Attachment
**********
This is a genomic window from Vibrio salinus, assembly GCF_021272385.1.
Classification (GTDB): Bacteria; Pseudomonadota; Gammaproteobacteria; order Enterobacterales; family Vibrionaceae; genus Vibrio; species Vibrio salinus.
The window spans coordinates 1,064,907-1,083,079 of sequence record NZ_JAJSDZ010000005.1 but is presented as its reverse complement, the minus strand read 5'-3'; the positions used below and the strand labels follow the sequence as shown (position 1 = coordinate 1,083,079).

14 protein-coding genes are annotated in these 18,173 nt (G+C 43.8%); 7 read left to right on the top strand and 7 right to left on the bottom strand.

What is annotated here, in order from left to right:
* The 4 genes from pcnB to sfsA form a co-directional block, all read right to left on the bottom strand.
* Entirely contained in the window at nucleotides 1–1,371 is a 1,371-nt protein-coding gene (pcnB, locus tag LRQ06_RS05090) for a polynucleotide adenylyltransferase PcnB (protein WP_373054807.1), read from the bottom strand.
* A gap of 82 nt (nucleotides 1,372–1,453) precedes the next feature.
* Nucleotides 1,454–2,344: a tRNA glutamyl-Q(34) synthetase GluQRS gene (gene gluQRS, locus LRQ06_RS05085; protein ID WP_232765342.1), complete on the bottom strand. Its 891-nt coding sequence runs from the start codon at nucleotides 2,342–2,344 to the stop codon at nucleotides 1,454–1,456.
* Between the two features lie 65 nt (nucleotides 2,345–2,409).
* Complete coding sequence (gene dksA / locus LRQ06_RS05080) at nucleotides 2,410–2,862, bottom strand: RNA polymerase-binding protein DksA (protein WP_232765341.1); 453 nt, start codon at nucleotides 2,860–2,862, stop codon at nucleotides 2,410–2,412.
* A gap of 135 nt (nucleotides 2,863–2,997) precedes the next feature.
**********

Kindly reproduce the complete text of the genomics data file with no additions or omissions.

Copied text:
This is a genomic window from Vibrio salinus, assembly GCF_021272385.1.
Classification (GTDB): Bacteria; Pseudomonadota; Gammaproteobacteria; order Enterobacterales; family Vibrionaceae; genus Vibrio; species Vibrio salinus.
The window spans coordinates 1,064,907-1,083,079 of sequence record NZ_JAJSDZ010000005.1 but is presented as its reverse complement, the minus strand read 5'-3'; the positions used below and the strand labels follow the sequence as shown (position 1 = coordinate 1,083,079).

14 protein-coding genes are annotated in these 18,173 nt (G+C 43.8%); 7 read left to right on the top strand and 7 right to left on the bottom strand.

What is annotated here, in order from left to right:
* The 4 genes from pcnB to sfsA form a co-directional block, all read right to left on the bottom strand.
* Entirely contained in the window at nucleotides 1–1,371 is a 1,371-nt protein-coding gene (pcnB, locus tag LRQ06_RS05090) for a polynucleotide adenylyltransferase PcnB (protein WP_373054807.1), read from the bottom strand.
* A gap of 82 nt (nucleotides 1,372–1,453) precedes the next feature.
* Nucleotides 1,454–2,344: a tRNA glutamyl-Q(34) synthetase GluQRS gene (gene gluQRS, locus LRQ06_RS05085; protein ID WP_232765342.1), complete on the bottom strand. Its 891-nt coding sequence runs from the start codon at nucleotides 2,342–2,344 to the stop codon at nucleotides 1,454–1,456.
* Between the two features lie 65 nt (nucleotides 2,345–2,409).
* Complete coding sequence (gene dksA / locus LRQ06_RS05080) at nucleotides 2,410–2,862, bottom strand: RNA polymerase-binding protein DksA (protein WP_232765341.1); 453 nt, start codon at nucleotides 2,860–2,862, stop codon at nucleotides 2,410–2,412.
* A gap of 135 nt (nucleotides 2,863–2,997) precedes the next feature.